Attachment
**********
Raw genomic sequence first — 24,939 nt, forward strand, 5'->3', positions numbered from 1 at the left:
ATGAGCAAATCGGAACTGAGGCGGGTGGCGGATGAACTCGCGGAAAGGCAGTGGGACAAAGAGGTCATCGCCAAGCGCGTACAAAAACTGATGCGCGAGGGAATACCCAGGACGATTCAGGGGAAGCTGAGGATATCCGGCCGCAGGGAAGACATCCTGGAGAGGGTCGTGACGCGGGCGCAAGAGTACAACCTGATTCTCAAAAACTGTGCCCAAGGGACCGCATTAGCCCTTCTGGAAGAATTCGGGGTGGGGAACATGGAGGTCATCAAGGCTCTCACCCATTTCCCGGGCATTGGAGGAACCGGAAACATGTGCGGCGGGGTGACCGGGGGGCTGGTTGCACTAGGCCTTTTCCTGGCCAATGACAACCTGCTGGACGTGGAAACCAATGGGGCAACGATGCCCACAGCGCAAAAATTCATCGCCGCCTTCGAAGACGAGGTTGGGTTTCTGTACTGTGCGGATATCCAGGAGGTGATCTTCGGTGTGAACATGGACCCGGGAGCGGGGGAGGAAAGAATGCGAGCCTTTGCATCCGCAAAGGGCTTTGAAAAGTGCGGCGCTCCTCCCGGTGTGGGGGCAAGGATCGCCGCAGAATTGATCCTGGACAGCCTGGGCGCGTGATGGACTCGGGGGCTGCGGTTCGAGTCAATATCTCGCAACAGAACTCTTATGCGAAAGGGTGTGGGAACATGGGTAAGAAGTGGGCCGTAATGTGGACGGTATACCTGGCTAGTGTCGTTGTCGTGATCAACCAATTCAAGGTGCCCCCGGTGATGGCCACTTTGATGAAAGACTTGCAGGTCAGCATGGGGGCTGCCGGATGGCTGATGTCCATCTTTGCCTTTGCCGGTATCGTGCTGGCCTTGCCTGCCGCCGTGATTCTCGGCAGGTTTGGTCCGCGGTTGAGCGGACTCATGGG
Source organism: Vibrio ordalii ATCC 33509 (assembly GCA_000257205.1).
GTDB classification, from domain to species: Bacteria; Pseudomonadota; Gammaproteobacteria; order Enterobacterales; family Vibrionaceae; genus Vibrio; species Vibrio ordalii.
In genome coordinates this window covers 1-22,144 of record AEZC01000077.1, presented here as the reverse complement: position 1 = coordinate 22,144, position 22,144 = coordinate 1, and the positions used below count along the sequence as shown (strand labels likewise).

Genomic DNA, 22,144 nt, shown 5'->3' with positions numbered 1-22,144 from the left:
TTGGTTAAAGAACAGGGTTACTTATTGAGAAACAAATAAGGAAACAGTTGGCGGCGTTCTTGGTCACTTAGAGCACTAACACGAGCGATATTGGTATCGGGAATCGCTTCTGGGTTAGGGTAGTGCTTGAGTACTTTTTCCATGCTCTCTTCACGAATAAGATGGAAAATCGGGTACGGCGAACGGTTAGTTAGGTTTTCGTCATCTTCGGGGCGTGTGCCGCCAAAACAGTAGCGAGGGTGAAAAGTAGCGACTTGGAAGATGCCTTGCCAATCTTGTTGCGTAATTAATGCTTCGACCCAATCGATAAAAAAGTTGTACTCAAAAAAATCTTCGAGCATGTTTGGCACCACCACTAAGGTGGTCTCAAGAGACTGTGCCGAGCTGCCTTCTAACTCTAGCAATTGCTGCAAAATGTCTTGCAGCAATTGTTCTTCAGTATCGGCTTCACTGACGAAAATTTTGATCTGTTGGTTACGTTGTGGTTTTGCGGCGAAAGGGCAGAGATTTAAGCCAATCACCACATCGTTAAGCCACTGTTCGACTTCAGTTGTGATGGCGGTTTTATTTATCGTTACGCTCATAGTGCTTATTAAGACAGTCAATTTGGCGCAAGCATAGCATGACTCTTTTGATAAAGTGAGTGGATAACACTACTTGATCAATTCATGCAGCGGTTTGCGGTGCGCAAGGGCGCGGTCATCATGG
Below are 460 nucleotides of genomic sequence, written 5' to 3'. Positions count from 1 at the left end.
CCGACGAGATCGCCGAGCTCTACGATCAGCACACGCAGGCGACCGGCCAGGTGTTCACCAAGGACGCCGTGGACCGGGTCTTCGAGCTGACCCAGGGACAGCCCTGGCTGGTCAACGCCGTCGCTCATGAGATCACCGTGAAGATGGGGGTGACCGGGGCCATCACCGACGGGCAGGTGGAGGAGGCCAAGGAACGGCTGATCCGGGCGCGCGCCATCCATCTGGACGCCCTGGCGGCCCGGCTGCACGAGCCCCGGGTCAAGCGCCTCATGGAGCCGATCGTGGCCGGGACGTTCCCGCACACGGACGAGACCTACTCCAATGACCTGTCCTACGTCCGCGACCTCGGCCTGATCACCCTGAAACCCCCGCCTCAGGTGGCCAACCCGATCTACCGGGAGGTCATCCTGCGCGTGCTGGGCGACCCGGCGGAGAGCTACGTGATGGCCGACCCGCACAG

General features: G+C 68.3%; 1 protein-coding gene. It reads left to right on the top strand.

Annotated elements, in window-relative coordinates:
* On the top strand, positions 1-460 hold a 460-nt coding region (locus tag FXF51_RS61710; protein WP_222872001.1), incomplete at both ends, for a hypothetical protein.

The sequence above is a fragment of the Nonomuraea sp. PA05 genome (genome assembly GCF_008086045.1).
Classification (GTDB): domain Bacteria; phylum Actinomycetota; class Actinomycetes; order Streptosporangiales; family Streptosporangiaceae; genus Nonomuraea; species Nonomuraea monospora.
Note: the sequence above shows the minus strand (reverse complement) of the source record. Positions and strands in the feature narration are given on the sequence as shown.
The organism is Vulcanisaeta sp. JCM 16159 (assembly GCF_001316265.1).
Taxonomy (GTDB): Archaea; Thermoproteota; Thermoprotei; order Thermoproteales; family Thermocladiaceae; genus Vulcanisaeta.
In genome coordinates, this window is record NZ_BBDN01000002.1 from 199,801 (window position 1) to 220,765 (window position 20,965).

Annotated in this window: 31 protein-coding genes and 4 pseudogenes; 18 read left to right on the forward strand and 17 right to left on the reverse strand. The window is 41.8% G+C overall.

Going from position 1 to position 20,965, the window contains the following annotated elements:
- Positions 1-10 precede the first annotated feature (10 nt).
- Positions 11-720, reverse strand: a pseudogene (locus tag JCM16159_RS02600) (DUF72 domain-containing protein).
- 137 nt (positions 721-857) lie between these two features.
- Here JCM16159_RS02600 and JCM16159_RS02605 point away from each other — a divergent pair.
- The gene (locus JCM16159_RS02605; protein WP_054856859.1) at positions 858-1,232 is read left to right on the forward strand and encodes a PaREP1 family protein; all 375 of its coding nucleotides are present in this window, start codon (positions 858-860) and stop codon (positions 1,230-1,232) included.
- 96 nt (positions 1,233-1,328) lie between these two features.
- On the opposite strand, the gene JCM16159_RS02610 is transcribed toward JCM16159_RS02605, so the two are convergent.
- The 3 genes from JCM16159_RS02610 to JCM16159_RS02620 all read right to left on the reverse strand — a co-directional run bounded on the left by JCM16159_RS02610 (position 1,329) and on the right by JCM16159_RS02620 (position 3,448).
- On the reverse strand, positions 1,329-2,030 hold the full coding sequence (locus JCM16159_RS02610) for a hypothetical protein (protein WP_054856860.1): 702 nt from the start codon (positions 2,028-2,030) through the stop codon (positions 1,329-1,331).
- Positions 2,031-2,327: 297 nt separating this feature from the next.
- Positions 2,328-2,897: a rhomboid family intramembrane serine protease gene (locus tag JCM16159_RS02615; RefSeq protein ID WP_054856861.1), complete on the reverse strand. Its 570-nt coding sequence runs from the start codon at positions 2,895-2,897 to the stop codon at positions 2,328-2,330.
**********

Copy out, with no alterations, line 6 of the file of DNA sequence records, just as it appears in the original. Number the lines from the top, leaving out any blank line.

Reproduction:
Genomic DNA, 22,144 nt, shown 5'->3' with positions numbered 1-22,144 from the left: